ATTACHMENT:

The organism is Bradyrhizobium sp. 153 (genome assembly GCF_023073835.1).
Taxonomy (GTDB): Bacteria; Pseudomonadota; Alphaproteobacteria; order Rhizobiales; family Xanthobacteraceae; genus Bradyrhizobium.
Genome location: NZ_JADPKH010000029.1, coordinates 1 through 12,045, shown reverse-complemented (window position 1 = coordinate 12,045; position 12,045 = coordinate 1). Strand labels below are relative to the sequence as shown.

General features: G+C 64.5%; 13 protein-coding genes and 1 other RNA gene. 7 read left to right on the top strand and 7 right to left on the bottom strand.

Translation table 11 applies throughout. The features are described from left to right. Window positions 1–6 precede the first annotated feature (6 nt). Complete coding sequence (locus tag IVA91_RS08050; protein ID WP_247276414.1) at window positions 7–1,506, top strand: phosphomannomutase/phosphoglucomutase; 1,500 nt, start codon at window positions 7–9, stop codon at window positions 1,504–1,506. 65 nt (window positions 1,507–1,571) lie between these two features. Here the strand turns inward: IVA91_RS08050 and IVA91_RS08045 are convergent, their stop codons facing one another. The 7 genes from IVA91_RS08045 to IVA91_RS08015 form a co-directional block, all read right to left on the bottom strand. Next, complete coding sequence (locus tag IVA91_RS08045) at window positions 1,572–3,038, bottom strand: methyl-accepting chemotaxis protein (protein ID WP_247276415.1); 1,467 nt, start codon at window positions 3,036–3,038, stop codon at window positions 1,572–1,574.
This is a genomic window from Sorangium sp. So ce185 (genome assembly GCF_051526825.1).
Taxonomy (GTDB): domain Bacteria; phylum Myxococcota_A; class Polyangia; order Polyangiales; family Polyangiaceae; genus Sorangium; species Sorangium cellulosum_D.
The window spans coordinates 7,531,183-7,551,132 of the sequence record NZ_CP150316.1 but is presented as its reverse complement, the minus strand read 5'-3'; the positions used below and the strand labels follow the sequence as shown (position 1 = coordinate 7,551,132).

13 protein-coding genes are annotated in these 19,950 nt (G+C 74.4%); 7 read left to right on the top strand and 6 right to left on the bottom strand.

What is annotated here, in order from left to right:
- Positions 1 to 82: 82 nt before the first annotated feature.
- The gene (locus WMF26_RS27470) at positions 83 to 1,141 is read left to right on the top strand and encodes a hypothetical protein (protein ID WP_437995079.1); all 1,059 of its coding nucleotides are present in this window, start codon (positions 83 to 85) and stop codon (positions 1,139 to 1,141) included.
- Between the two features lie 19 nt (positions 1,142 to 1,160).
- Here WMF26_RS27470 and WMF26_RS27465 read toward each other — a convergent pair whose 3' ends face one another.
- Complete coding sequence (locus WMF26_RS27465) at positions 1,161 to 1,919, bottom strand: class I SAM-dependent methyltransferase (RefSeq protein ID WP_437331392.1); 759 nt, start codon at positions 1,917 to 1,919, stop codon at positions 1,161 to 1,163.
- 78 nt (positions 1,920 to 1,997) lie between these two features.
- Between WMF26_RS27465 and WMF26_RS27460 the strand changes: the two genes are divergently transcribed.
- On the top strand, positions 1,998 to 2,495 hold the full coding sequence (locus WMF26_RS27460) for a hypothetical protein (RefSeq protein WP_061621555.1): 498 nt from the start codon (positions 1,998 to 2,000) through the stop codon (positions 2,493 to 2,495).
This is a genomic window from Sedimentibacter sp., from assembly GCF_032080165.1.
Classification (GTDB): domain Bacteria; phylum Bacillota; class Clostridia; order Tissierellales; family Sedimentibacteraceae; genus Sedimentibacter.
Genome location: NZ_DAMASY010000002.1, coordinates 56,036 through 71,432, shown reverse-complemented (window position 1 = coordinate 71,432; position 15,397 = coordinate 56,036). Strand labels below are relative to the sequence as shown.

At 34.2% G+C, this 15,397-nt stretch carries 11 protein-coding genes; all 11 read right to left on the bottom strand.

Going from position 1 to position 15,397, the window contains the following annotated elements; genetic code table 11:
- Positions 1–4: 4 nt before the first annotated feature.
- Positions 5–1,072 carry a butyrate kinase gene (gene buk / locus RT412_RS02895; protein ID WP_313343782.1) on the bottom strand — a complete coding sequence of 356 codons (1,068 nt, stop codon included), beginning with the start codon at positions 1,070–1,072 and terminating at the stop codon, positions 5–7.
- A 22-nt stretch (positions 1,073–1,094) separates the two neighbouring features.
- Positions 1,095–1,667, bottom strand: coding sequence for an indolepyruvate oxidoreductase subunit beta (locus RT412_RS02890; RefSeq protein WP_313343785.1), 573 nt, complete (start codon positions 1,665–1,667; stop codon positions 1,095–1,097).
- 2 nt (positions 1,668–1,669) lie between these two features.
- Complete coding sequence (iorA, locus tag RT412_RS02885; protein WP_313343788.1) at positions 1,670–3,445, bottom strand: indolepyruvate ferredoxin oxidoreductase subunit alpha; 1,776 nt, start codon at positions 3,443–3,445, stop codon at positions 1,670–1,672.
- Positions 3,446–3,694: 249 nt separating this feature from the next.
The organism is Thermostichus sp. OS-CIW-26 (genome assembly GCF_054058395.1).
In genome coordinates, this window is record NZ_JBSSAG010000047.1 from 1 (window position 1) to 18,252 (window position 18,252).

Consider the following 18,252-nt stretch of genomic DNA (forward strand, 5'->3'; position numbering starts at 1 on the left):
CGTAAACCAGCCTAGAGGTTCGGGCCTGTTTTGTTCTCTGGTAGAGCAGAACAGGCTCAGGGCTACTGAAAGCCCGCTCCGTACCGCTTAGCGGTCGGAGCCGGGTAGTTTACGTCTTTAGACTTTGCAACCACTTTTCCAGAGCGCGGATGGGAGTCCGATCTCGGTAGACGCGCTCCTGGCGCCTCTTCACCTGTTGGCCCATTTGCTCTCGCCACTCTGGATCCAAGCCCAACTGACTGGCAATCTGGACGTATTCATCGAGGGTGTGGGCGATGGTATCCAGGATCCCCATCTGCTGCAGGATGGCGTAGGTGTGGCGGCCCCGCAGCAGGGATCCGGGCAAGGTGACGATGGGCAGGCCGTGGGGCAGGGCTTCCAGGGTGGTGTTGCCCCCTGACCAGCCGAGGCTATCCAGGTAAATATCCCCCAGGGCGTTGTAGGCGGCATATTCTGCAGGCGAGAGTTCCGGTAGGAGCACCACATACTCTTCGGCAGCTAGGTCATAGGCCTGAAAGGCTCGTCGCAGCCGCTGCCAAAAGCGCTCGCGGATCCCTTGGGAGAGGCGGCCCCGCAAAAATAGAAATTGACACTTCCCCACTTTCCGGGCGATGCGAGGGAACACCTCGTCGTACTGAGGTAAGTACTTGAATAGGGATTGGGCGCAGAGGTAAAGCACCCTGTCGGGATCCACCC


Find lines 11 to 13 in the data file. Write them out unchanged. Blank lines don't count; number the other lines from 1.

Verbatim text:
- Positions 1 to 82: 82 nt before the first annotated feature.
- The gene (locus WMF26_RS27470) at positions 83 to 1,141 is read left to right on the top strand and encodes a hypothetical protein (protein ID WP_437995079.1); all 1,059 of its coding nucleotides are present in this window, start codon (positions 83 to 85) and stop codon (positions 1,139 to 1,141) included.
- Between the two features lie 19 nt (positions 1,142 to 1,160).